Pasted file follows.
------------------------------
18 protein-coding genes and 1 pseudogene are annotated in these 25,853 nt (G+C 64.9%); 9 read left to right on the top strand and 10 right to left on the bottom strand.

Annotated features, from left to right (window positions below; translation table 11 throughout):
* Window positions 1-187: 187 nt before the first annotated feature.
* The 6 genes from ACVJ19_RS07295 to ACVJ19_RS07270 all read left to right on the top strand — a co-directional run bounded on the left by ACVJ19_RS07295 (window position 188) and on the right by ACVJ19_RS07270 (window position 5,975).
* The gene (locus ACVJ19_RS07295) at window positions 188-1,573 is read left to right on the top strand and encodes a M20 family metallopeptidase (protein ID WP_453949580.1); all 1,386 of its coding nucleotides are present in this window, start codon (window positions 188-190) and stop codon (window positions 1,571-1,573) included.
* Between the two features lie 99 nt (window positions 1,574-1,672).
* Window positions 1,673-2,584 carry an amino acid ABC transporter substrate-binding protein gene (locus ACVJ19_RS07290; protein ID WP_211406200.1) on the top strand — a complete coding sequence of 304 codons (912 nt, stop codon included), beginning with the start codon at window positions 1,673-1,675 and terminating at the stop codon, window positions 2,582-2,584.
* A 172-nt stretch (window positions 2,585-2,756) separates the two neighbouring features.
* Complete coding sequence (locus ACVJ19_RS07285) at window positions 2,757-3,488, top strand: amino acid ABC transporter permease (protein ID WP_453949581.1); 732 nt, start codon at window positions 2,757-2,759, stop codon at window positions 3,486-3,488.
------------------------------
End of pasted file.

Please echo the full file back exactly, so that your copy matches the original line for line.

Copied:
18 protein-coding genes and 1 pseudogene are annotated in these 25,853 nt (G+C 64.9%); 9 read left to right on the top strand and 10 right to left on the bottom strand.

Annotated features, from left to right (window positions below; translation table 11 throughout):
* Window positions 1-187: 187 nt before the first annotated feature.
* The 6 genes from ACVJ19_RS07295 to ACVJ19_RS07270 all read left to right on the top strand — a co-directional run bounded on the left by ACVJ19_RS07295 (window position 188) and on the right by ACVJ19_RS07270 (window position 5,975).
* The gene (locus ACVJ19_RS07295) at window positions 188-1,573 is read left to right on the top strand and encodes a M20 family metallopeptidase (protein ID WP_453949580.1); all 1,386 of its coding nucleotides are present in this window, start codon (window positions 188-190) and stop codon (window positions 1,571-1,573) included.
* Between the two features lie 99 nt (window positions 1,574-1,672).
* Window positions 1,673-2,584 carry an amino acid ABC transporter substrate-binding protein gene (locus ACVJ19_RS07290; protein ID WP_211406200.1) on the top strand — a complete coding sequence of 304 codons (912 nt, stop codon included), beginning with the start codon at window positions 1,673-1,675 and terminating at the stop codon, window positions 2,582-2,584.
* A 172-nt stretch (window positions 2,585-2,756) separates the two neighbouring features.
* Complete coding sequence (locus ACVJ19_RS07285) at window positions 2,757-3,488, top strand: amino acid ABC transporter permease (protein ID WP_453949581.1); 732 nt, start codon at window positions 2,757-2,759, stop codon at window positions 3,486-3,488.